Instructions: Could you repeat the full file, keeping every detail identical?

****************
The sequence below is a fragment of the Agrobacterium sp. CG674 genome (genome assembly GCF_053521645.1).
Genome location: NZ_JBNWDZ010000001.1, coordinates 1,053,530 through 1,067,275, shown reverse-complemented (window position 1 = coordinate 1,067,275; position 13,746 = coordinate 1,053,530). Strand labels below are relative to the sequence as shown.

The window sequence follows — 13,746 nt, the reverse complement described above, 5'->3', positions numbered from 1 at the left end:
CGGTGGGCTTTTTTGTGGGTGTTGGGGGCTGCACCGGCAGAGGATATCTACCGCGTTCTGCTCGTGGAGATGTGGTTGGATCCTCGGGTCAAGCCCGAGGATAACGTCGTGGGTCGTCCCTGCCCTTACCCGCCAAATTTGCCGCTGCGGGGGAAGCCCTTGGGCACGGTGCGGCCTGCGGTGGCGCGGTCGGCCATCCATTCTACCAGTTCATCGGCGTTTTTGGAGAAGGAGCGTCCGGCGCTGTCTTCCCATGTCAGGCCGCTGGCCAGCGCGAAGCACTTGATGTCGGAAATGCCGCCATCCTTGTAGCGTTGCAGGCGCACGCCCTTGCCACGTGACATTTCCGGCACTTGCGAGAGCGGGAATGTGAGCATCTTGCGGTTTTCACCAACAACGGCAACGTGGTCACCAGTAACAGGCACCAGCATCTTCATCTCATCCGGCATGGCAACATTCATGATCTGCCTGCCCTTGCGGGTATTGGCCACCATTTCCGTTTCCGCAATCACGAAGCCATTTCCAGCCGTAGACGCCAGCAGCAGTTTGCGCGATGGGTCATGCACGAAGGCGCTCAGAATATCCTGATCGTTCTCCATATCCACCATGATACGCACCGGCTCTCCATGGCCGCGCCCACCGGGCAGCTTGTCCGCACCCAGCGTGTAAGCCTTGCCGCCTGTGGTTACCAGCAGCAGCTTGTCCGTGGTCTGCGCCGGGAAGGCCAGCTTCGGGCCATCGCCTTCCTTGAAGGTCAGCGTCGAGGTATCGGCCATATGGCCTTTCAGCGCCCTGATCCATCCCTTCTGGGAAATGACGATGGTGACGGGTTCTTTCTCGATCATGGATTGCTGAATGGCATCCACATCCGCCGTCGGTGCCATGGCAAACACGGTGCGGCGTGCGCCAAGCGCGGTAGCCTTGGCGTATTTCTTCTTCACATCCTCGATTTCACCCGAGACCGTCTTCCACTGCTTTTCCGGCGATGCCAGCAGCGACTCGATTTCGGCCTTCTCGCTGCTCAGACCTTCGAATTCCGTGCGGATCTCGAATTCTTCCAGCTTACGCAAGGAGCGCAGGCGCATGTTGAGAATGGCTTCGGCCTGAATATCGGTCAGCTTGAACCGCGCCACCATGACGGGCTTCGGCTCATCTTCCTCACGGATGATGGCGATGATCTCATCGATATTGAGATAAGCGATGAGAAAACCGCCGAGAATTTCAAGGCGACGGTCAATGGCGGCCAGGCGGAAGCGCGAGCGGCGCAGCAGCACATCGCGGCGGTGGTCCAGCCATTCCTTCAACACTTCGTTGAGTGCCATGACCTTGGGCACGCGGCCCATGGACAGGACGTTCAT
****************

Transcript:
The sequence below is a fragment of the Agrobacterium sp. CG674 genome (genome assembly GCF_053521645.1).
Genome location: NZ_JBNWDZ010000001.1, coordinates 1,053,530 through 1,067,275, shown reverse-complemented (window position 1 = coordinate 1,067,275; position 13,746 = coordinate 1,053,530). Strand labels below are relative to the sequence as shown.

The window sequence follows — 13,746 nt, the reverse complement described above, 5'->3', positions numbered from 1 at the left end:
CGGTGGGCTTTTTTGTGGGTGTTGGGGGCTGCACCGGCAGAGGATATCTACCGCGTTCTGCTCGTGGAGATGTGGTTGGATCCTCGGGTCAAGCCCGAGGATAACGTCGTGGGTCGTCCCTGCCCTTACCCGCCAAATTTGCCGCTGCGGGGGAAGCCCTTGGGCACGGTGCGGCCTGCGGTGGCGCGGTCGGCCATCCATTCTACCAGTTCATCGGCGTTTTTGGAGAAGGAGCGTCCGGCGCTGTCTTCCCATGTCAGGCCGCTGGCCAGCGCGAAGCACTTGATGTCGGAAATGCCGCCATCCTTGTAGCGTTGCAGGCGCACGCCCTTGCCACGTGACATTTCCGGCACTTGCGAGAGCGGGAATGTGAGCATCTTGCGGTTTTCACCAACAACGGCAACGTGGTCACCAGTAACAGGCACCAGCATCTTCATCTCATCCGGCATGGCAACATTCATGATCTGCCTGCCCTTGCGGGTATTGGCCACCATTTCCGTTTCCGCAATCACGAAGCCATTTCCAGCCGTAGACGCCAGCAGCAGTTTGCGCGATGGGTCATGCACGAAGGCGCTCAGAATATCCTGATCGTTCTCCATATCCACCATGATACGCACCGGCTCTCCATGGCCGCGCCCACCGGGCAGCTTGTCCGCACCCAGCGTGTAAGCCTTGCCGCCTGTGGTTACCAGCAGCAGCTTGTCCGTGGTCTGCGCCGGGAAGGCCAGCTTCGGGCCATCGCCTTCCTTGAAGGTCAGCGTCGAGGTATCGGCCATATGGCCTTTCAGCGCCCTGATCCATCCCTTCTGGGAAATGACGATGGTGACGGGTTCTTTCTCGATCATGGATTGCTGAATGGCATCCACATCCGCCGTCGGTGCCATGGCAAACACGGTGCGGCGTGCGCCAAGCGCGGTAGCCTTGGCGTATTTCTTCTTCACATCCTCGATTTCACCCGAGACCGTCTTCCACTGCTTTTCCGGCGATGCCAGCAGCGACTCGATTTCGGCCTTCTCGCTGCTCAGACCTTCGAATTCCGTGCGGATCTCGAATTCTTCCAGCTTACGCAAGGAGCGCAGGCGCATGTTGAGAATGGCTTCGGCCTGAATATCGGTCAGCTTGAACCGCGCCACCATGACGGGCTTCGGCTCATCTTCCTCACGGATGATGGCGATGATCTCATCGATATTGAGATAAGCGATGAGAAAACCGCCGAGAATTTCAAGGCGACGGTCAATGGCGGCCAGGCGGAAGCGCGAGCGGCGCAGCAGCACATCGCGGCGGTGGTCCAGCCATTCCTTCAACACTTCGTTGAGTGCCATGACCTTGGGCACGCGGCCCATGGACAGGACGTTCAT